Public Records Access
Effective January 1, 2017, the Massachusetts Public Records Law, G.L. ch.66 and ch.4 §7(26) provides that a municipality must, within 10 business days (Monday through Friday, excluding legal holidays), respond to a request for records by providing access to or a copy of such records, or explaining any delay or denial. These guidelines are intended to assist members of the public seeking access to public records in the custody of the Town of Concord.
Town Offices are generally open from 8:30AM to 4:30PM, Monday through Thursday, and 8:30AM to noon on Fridays. Some departments may be open alternative hours; please see the Town Website or call ahead to confirm the hours of the department you are contacting.
- The Town Manager has designated the Municipal Archivist/Records Manager as the primary Records Access Officer (RAO). The Town Clerk serves as the secondary RAO.
- The Municipal Archivist/Records Manager is available to answer questions and help facilitate public records requests. Contact information for the Municipal Archivist can be found on the Town’s Archives and Records webpage.
- General information about the public records law and public records requests can be found in the Secretary of the Commonwealth’s, A Guide to the Massachusetts Public Records Law.
Submitting a Request
|Online Form||Town of Concord Public Records Request Form|
|In Person||Town Clerk’s Office, 22 Monument Square, Concord MA 01742|
|First Class Mail||Public Records Request, Town Clerk’s Office, PO Box 535, Concord MA 01742|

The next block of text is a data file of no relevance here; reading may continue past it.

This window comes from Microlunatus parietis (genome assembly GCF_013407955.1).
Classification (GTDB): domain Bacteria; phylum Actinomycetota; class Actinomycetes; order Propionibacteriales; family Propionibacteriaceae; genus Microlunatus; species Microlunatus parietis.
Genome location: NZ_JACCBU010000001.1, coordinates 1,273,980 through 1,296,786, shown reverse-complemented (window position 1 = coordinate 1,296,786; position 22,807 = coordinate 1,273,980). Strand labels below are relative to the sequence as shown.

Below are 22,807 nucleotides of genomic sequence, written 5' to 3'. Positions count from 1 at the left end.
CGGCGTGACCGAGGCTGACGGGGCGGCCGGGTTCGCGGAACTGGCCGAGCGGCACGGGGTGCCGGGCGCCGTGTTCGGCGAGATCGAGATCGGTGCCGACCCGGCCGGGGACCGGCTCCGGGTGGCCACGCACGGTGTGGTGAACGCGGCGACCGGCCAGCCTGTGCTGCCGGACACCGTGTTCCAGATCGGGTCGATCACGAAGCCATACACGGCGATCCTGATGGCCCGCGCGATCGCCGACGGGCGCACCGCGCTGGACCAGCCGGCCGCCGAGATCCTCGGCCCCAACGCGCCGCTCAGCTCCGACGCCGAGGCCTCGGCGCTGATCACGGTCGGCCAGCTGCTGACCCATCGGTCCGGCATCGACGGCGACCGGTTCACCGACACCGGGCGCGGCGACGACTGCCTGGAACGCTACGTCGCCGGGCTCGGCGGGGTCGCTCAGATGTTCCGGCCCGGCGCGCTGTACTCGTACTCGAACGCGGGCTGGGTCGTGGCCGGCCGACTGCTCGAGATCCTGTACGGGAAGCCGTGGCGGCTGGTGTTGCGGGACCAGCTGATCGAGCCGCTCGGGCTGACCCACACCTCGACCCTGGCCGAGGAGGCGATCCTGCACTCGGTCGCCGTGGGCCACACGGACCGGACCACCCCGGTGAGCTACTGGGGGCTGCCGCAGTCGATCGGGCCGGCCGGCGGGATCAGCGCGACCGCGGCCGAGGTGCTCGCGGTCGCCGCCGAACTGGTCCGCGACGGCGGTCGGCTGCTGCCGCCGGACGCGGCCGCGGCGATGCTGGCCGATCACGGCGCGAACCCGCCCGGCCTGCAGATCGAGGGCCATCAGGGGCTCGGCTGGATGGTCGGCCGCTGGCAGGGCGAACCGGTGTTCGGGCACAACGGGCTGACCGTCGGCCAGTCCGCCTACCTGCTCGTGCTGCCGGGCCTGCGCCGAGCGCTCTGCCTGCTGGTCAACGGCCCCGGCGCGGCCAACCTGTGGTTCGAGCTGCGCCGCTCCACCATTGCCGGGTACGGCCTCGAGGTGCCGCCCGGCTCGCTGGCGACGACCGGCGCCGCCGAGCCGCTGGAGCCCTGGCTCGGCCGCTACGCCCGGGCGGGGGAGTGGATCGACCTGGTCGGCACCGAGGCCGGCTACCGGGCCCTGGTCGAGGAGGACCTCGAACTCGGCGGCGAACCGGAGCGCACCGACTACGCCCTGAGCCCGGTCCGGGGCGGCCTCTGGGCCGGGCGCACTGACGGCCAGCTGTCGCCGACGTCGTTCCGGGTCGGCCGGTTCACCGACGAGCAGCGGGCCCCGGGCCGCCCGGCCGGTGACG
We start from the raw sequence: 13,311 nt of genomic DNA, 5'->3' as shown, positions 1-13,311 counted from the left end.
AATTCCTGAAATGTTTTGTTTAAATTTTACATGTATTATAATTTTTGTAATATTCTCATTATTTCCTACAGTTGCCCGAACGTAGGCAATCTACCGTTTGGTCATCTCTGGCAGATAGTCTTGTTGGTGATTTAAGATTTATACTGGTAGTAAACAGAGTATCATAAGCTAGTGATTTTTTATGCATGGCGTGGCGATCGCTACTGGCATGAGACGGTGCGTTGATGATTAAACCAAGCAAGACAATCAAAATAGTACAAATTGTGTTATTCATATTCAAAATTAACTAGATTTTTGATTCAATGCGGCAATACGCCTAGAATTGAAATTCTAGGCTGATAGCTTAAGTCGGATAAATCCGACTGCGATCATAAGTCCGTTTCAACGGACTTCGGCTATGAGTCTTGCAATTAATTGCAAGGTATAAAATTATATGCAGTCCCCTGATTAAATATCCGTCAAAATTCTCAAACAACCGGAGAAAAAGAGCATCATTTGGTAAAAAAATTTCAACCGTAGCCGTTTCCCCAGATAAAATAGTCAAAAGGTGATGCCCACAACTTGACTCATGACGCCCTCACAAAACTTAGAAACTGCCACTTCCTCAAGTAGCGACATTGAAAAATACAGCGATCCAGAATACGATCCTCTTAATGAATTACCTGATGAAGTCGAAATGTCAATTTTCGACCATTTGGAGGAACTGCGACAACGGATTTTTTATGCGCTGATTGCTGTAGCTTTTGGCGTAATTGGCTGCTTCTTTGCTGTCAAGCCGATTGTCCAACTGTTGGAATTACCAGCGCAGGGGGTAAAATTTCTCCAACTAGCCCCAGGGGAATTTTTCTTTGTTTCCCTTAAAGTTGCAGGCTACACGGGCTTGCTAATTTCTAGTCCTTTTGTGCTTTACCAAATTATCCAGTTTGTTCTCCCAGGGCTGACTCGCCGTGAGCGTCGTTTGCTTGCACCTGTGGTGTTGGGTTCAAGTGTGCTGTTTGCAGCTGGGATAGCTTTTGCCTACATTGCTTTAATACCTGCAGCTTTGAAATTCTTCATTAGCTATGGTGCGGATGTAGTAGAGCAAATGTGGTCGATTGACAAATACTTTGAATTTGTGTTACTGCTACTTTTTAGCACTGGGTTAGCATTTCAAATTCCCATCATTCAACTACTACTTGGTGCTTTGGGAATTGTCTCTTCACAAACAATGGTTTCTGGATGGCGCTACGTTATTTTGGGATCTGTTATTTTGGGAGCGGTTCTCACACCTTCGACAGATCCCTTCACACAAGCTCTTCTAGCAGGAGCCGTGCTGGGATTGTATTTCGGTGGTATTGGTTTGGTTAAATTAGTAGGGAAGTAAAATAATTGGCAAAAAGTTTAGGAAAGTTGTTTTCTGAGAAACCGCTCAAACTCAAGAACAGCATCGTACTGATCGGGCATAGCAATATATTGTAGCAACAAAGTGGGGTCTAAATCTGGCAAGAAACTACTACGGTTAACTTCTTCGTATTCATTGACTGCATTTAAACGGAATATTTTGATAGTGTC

In order for the Town to comply with the Massachusetts Public Records Law, requests should be as specific as possible and include details such as records custodian(s), date, and subject matter. The more specific the request, the easier it will be for the Town to respond quickly. Broad, non-specific requests often require more extensive staff efforts to locate, review and copy/scan the responsive records. For requests that require extensive staff work, the Town reserves the right to charge a fee response (as allowed by state law).
Requests received during normal business hours, as defined above, will be dated on the same day of receipt. Requests received outside of normal business hours will be dated the following business day. Business days shall not include Saturdays, Sundays, and legal holidays.
Response to Request
Within 10 business days of receiving a records request, the Town will respond with:
- The requested records, or
- The reason for any delay in providing the requested records, or
- A fee estimate, or
- Notice that an exemption to the public records law applies to the request.
To the extent feasible, the RAO or designee will provide public records in response to a request by electronic means, unless the record is not available electronically or the requester does not have the ability to receive or access the records electronically.
- Fees – The Town has the right to charge fees as listed below. If a fee will be required, the Town will provide a fee estimate before producing the requested records.
- Compiling, Segregating, Redacting, and Reproducing - Up to $25 per hour of staff time.
- Copying – $0.05 per page.
- Exemptions – Some public records, or portions of records, are exempt from public disclosure. These exemptions, pursuant to the provisions of G.L. c.4, §7(26), include records that are protected by attorney-client privilege, or other applicable exemptions or common law privileges. For more information about exemptions to the Public Records Law, see the Secretary of the Commonwealth’s, A Guide to the Massachusetts Public Records Law.
Right to Appeal
- If a requester wishes to assert a claim that they have been denied access to public records, they may appeal the RAO’s determination to the State Supervisor of Records pursuant to 950 CMR 32.08(1). The Supervisor shall make a final determination on the appeal within ten (10) business days of receipt.
- If the requester is dissatisfied with the determination of the State Supervisor of Records, the requester may appeal to Superior Court. Alternatively, a requester may bypass the Supervisor and go directly to Superior Court.